Community Planning For All: Trolley Tour Reportback

On January 27, the rain held off just long enough for our Community Planning For All Trolley Tour led by Chris Joyell of the Asheville Design Center (ADC). Nineteen attendees packed onto the trolley to learn about infrastructure projects that were all designed in collaboration between communities in Asheville and the ADC.


West Asheville Bus Shelter

Our tour began at the West Asheville bus shelter across from New Belgium Brewery at the intersection of Haywood Road and Craven Street. For this project, ADC’s volunteer architects held outreach events, listening sessions and design workshops to incorporate the voices of transit riders in the shelter’s design, and even held a public vote online to decide what materials would be used to build the shelter. The result was a “Mix & Match” design using three salvaged materials from the stockyard that once stood at New Belgium Brewery: wood slats, metal, and a bottle cap mosaic. The final design will include an interpretive panel with history about the surrounding neighborhoods.

Burton Street Peace Garden

Formerly a vacant, overgrown lot, the Burton Street Peace Garden was a positive response by the Burton Street community to the war in Iraq and heavy drug activity and crime in their neighborhood in 2003. The site now has vegetable and flower gardens watered by rainwater collection barrels, a fire pit and a cob pizza oven. It also features sculptures and visual art by local artists including Dwayne Barton, telling stories of African-American history and social and environmental justice.

ADC’s 2011 DesignBuild Studio helped design the garden’s 300-square-foot pavilion. Constructed out of salvaged materials from the neighborhood, like an old Texaco gas station sign as the door, the pavilion serves as a gathering and educational neighborhood space.

Photo Credit: Hood Huggers International

13 Bones Pedestrian Bridge

From there we visited the innovative 13 Bones Pedestrian Bridge created by the ADC’s 2013 DesignBuild Studio. Built near the old 12 Bones Barbecue location in the River Arts District, the title is a playful nod to the site’s history. Currently, the bridge is a peaceful place to gather along the French Broad River, and will also be the first piece of infrastructure for the upcoming Wilma Dykeman greenway project along the French Broad.


Triangle Park Mural

Photo Credit: Michael Carlebach 

Our tour ended at the Triangle Park Mural, a memorial to the historic African-American business district in the heart of “The Block” in downtown Asheville. The Block was once the cultural and economic hub for Western North Carolina’s African-American community from Reconstruction until the late 1960’s, when close to 500 acres of majority-black neighborhoods were cleared in the East-Riverside Redevelopment Project.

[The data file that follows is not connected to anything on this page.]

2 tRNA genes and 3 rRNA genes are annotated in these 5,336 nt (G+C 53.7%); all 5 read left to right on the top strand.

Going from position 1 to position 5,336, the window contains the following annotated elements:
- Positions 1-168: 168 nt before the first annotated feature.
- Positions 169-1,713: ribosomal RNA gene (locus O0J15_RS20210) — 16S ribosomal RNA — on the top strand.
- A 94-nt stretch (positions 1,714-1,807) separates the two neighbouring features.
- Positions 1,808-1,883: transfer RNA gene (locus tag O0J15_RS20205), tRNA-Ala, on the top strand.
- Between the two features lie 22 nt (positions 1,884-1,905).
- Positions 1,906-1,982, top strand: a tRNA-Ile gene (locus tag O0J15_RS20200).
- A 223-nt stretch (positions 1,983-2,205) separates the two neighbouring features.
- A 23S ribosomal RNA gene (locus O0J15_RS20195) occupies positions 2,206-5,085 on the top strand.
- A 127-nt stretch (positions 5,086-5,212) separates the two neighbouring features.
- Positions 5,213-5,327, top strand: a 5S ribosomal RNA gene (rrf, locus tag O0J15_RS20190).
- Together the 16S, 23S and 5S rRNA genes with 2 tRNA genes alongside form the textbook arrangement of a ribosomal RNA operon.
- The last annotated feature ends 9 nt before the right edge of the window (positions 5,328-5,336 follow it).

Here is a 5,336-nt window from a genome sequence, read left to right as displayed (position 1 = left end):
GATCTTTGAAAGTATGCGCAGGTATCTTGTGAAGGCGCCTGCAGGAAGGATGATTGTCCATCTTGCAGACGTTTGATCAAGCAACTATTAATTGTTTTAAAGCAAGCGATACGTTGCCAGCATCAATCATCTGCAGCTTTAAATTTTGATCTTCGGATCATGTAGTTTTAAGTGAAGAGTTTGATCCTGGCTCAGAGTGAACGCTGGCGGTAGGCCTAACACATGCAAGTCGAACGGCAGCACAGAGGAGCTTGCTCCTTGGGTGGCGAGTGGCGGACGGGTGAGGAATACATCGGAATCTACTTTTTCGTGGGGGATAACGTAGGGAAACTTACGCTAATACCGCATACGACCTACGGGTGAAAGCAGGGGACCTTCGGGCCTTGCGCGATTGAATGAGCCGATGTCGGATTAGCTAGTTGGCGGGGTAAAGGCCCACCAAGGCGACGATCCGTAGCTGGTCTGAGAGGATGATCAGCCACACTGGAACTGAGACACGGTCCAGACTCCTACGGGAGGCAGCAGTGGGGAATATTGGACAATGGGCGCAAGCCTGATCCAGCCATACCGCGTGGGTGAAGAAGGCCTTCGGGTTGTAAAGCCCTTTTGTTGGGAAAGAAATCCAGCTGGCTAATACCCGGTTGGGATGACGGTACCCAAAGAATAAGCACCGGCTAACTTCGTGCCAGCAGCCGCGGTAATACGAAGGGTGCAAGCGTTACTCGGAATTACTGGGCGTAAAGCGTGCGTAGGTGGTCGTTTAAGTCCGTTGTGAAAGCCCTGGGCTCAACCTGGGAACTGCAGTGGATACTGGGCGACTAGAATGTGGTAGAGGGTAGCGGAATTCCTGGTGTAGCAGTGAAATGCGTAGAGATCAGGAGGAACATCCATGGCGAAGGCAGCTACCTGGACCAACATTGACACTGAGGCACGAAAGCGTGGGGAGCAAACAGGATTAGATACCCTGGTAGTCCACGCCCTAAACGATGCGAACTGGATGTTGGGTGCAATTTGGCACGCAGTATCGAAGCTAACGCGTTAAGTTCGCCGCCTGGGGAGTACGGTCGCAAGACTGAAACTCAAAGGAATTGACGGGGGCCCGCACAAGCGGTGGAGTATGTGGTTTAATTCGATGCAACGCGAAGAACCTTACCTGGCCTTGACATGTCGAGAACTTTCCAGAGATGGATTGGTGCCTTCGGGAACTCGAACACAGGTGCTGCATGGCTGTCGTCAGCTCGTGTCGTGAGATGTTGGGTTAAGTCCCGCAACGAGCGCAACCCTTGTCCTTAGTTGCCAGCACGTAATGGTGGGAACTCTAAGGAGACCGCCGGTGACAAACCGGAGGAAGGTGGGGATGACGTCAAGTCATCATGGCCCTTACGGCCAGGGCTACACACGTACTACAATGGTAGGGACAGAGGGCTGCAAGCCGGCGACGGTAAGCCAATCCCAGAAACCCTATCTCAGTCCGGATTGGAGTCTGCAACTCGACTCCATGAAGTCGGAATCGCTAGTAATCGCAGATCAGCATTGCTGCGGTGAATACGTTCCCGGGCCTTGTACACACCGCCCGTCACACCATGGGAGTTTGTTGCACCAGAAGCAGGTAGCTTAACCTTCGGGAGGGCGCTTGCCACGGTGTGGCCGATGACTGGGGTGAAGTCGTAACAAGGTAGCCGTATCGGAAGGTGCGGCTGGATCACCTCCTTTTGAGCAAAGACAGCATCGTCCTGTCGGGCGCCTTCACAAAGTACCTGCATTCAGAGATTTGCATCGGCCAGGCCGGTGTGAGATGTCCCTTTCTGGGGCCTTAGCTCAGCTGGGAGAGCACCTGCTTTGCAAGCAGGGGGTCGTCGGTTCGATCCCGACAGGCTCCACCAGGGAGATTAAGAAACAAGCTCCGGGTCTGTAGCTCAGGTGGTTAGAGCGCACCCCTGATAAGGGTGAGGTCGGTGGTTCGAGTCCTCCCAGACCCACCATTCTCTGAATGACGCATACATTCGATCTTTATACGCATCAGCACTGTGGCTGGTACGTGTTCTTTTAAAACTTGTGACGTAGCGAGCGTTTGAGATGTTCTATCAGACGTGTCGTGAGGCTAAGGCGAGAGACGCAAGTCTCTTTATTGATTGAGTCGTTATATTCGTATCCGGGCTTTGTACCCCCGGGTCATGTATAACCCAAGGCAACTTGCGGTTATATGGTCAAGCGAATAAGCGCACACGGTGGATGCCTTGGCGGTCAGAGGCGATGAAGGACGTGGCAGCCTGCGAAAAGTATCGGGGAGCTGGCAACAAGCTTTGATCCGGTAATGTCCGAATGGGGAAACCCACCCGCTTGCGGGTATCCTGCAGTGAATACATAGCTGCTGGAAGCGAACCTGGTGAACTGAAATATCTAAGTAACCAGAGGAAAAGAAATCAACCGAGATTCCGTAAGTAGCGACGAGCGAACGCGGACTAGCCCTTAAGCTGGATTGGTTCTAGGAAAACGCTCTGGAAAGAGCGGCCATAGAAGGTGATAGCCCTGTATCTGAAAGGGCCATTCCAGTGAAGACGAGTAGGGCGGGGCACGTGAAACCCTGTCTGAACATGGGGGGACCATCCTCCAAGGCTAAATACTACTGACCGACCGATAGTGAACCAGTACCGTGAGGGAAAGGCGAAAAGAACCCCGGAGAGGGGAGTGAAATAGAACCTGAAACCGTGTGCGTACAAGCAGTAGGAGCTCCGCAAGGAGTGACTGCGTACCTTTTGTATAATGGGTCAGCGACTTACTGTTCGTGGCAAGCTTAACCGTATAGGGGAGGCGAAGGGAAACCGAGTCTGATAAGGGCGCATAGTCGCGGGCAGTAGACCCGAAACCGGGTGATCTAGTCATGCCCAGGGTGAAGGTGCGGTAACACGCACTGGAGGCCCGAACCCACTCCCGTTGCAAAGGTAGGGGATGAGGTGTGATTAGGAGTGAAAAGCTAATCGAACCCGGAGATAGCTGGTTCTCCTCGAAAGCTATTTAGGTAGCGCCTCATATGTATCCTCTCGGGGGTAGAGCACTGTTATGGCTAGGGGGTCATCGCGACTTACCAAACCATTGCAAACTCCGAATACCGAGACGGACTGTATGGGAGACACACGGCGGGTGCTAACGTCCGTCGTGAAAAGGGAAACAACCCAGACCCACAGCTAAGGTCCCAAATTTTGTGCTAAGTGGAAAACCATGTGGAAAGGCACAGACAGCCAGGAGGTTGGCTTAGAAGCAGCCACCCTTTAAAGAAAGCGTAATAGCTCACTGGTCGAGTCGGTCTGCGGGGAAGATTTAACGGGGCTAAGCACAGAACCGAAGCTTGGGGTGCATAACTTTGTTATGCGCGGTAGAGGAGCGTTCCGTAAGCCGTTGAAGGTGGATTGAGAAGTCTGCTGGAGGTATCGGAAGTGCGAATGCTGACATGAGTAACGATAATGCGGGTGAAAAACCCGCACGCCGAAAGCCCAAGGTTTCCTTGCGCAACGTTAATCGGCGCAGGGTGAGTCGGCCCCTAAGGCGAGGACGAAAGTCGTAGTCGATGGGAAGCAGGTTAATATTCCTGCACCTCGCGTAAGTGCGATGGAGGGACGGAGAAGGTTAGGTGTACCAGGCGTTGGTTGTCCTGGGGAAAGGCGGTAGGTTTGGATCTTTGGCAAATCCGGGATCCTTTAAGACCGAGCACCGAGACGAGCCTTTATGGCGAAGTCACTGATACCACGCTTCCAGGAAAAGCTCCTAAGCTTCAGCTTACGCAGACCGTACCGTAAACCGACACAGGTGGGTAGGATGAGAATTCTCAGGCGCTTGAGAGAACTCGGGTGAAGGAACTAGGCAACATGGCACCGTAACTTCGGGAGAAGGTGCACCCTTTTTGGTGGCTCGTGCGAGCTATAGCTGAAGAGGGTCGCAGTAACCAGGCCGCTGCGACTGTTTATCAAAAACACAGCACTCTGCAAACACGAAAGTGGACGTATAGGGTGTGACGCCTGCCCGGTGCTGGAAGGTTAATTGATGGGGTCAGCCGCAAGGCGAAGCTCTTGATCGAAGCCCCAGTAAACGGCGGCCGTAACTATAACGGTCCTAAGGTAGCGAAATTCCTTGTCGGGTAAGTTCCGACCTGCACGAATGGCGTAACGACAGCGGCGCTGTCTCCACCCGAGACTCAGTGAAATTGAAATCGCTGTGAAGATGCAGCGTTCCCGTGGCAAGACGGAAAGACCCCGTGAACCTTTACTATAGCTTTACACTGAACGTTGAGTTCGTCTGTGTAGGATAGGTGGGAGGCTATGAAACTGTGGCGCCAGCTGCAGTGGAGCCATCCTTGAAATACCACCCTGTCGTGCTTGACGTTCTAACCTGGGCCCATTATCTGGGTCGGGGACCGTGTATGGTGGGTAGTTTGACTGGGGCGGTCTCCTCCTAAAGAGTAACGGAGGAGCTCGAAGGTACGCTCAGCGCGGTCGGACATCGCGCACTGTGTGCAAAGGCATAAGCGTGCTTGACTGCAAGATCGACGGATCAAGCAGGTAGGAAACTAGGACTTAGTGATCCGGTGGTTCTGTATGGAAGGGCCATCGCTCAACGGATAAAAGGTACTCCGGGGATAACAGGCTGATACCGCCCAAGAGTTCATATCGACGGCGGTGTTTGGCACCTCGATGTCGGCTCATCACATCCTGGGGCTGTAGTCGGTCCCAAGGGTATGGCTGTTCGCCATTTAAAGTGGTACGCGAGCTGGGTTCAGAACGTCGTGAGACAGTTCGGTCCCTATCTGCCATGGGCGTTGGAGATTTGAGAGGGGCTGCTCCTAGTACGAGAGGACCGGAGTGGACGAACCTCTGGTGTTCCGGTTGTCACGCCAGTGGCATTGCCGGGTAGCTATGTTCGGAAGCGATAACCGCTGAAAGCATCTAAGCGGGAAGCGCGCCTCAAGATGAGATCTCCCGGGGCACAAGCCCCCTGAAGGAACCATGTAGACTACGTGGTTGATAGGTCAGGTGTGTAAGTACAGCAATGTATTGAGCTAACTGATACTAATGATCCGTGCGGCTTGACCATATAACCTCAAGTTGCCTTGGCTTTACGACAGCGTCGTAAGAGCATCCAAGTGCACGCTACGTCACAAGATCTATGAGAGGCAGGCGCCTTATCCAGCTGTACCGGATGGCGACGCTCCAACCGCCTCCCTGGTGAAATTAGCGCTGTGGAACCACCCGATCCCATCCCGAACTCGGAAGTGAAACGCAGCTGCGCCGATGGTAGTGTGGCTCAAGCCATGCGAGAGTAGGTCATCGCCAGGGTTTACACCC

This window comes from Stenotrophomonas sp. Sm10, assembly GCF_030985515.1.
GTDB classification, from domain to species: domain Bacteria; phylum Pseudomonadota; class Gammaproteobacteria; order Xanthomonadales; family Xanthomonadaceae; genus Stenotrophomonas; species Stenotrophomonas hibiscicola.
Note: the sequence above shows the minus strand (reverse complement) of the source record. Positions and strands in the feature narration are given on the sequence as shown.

The Triangle Park Mural is a tribute to that history. Its design is the culmination of community interviews, family stories and donated photographs, and celebrates the people of the Block, East End and Valley Street neighborhoods. ADC artist Molly Must painted the mural alongside six local artists and nearly 100 community volunteers, many of whom had their own stories about the Block’s heyday.

MountainTrue believes that creating livable communities in Asheville’s built environments is key to protecting our natural environment too. When we have attractive and functional bus shelters, neighborhood gardens that create food security and strengthen community, places to gather along our region’s waterways and green spaces that celebrate marginalized communities, we come closer to the region we want to live in: one where the health of our natural environment is a priority, and our communities thrive within it. Stay tuned: more community-powered design to come!

Learn more about MountainTrue's recent merger with the Asheville Design Center

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Western North Carolina is blessed with more than 1.5 million acres of public land, including Nantahala-Pisgah National Forest, Great Smoky Mountains National Park, the Blue Ridge Parkway and several state-owned parks, forests and natural areas. These public lands support the headwaters of our rivers, beautiful mountain vistas, one of the most diverse temperate forests on the planet, and a thriving economy in tourism, crafts and recreation.
During its 30-year history, WNCA (now MountainTrue) has twice prevented logging in the Asheville Watershed, first in 1990 and again in 2004. Eventually the City of Asheville placed a conservation easement over 17,356 acres of the watershed.